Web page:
Getting the song out of the shell, can you expand on that?
You might have an idea that’s amazing to you but just because you care about it doesn’t mean that anyone else will. So, you dress it up a little bit, put a little moat around it and then let the bridge down.
To make it accessible?
Yeah! Sometimes you write a line that you think is really beautiful and deep and then you realise it’s an innuendo. And you’re like, “Oh no! That’s a sexual innuendo!” It happens all the time. On ‘Twenty Seven Strangers’ there’s a line, “Noticing that tree of yours / I’ve been watching it grow.”
I read that, based on a theory you developed about David Lynch’s television series Twin Peaks, The Origin of Trauma was an idea you had for an album title.
My friend and I watched the most recent season of Twin Peaks every week. One evening we were drunkenly discussing what Twin Peaks is about, essentially. We eventually came to the conclusion that it’s about the origin of trauma. I think I turned to her immediately afterwards and said, “Album title!” I relented, in the end, because I don’t know that I would necessarily want to hear that album. Who wants to listen to an album titled The Origin of Trauma?
I had a different working title which was way worse.
What was it?
It was Hot Drops. I had this idea halfway through making the album that I wanted to make it even more conceptual and much poppier than it is. I wanted to make it really poppy and present it in a particularly superficial and stupid way. I was obsessed with that idea and it actually helped me write the songs, a little bit. When I emailed the graphic designer who was doing the artwork, I was like, “I’m so sorry, the album is actually going to be called Hot Drops!”
I had a visual in my head of a drawing of a man with a tea cup for a head, floating in the clouds. It was this really trippy concept that I held onto for a while but I’m so glad that it’s not called Hot Drops!
I thought that The Origin of Trauma would have also been a fitting title for the album because some of the lyrics are embedded with elements of trauma. Is it challenging to revisit those feelings when you’re performing?
Yeah, but I think that the process of writing is when you detach yourself from whatever moment you’re writing. When it comes to performing it, it’s an amazing feeling because you’ve built an arrangement that you’re excited to share with people. I think writing is my way of giving myself therapy.
You record everything yourself, essentially. Do you prefer working alone or do you like collaborating with other people?
I think I’m going to the next batch of material very differently because I’ll go insane if I go up to that little attic studio at the top of my house for another year. So, I’m not going to do that again. It worked for this one, but I don’t know if that’s the way I always want to work.
Did you intend for The Art of Pretending to Swim to be a side project?
Yeah I did, for a little while.
Well, I told my manager that I was feeling very songy, and that if he wanted me to make new music, it would be me jamming some weird electronic things. We knew that I’d probably have to do something like that under a different name. I suppose, you want Villagers to remain as a lyrical thing and not purely instrumental. Also, it would have to be a different show.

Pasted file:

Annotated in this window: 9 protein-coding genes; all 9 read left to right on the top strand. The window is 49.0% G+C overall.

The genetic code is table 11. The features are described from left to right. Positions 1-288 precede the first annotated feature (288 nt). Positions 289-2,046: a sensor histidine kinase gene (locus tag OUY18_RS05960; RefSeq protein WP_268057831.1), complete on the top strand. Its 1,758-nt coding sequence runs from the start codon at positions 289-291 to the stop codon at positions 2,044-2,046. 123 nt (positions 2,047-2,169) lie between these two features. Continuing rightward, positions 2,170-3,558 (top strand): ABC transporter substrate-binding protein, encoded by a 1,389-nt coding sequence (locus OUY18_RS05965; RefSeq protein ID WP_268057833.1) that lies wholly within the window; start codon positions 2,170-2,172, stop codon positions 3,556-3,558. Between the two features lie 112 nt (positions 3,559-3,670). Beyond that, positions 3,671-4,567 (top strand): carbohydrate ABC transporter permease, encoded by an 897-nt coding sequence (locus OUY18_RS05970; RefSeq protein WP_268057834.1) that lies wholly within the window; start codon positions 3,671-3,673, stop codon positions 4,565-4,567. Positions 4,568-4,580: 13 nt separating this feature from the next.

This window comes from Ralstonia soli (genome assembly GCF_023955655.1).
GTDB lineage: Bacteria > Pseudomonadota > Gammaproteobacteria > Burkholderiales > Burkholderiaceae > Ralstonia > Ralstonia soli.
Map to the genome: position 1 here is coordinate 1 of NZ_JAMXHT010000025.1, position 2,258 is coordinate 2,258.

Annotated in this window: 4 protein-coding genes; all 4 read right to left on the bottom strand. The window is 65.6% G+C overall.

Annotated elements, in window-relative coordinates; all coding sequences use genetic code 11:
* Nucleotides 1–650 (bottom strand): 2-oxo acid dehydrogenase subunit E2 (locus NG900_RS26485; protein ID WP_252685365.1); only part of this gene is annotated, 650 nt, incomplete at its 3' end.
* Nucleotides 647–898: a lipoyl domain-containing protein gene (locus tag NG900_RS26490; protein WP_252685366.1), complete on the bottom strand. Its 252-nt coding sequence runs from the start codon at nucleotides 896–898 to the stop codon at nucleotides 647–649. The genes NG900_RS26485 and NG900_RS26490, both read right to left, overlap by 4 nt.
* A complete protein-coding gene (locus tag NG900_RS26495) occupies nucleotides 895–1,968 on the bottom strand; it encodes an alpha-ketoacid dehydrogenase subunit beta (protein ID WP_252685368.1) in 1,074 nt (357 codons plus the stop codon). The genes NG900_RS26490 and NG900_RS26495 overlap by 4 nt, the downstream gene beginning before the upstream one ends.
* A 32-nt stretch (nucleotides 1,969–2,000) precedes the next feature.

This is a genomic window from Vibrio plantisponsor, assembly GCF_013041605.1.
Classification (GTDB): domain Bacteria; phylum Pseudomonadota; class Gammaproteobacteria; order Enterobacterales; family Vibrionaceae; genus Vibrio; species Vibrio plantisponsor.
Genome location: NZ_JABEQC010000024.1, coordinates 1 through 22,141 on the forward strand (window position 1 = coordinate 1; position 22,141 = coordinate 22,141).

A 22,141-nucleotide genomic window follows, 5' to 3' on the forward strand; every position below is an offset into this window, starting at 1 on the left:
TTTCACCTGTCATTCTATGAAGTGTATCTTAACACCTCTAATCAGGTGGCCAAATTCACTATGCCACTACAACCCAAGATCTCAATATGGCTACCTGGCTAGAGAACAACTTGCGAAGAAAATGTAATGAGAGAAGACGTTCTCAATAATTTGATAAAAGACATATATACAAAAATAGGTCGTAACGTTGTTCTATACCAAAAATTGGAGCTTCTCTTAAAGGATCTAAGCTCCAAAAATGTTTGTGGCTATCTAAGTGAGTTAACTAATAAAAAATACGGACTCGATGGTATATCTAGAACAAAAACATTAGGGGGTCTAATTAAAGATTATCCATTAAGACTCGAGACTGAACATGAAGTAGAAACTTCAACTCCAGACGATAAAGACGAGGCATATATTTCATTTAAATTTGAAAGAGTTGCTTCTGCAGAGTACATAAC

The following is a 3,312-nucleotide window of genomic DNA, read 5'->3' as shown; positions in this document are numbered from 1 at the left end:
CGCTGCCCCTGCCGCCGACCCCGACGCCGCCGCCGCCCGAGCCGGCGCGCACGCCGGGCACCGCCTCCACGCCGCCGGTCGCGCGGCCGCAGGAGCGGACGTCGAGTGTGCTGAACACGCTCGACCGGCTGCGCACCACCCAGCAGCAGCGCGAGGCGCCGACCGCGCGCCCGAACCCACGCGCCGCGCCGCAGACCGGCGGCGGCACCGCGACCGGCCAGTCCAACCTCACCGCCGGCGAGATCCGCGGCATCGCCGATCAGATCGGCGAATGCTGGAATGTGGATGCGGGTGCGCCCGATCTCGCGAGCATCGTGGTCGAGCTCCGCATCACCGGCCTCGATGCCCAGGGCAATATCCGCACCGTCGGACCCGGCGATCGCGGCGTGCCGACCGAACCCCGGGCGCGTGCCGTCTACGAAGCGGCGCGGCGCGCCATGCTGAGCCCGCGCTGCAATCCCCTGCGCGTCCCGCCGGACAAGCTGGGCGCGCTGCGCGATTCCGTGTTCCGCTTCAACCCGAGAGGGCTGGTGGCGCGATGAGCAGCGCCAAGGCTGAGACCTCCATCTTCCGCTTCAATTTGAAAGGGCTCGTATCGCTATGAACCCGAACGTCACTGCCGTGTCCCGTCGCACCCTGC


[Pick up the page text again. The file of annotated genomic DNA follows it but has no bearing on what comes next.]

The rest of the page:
As I was making the tracks, I wasn’t good enough at production, at that stage, to do something that was production based. I could do that now because I learned so much making this album. Around the same time, I did a lot of remixes for other people. That got me to the point where it sped up my production learning. While I knew I was improving, I started thinking about structured songs. Then the words came through, singing happened and it started to sound like Villagers album!
I presume that working on remixes for other artists is nice because you don’t have to focus on your music and there’s a freedom with someone else’s songs.
Yeah, it’s so fun. It teaches you loads about where you want your own music to go, as well. When you have someone else’s musical stems your first thought is, “What do I want this music to do? What do I want to make happen? Do I want this music to be played in a room full of people and have them dance? Is that what I want? Or do I want it to make this for someone with headphones lying down trying to get to sleep?” I was constantly asking myself, “What do I want this to do?”
When I went back to writing my music, I had that in my head a little bit. It’s important to remember that in making music, you’re not just working stuff out for psychological reasons. I want my music to be able to do something for people. So, I had that sort of remix mentality while I was writing The Art of Pretending to Swim which is why it’s a bit groovier. I was constantly thinking about what I want this album to do to people when we’re performing it live. Instead of me just being like, “Listen to me sing”, I want people to hold onto things more and for the music to be more open armed and warmer.
The Art of Pretending to Swim is out now on Domino Records. See Villagers live in Berlin on November 8 at Kesselhaus.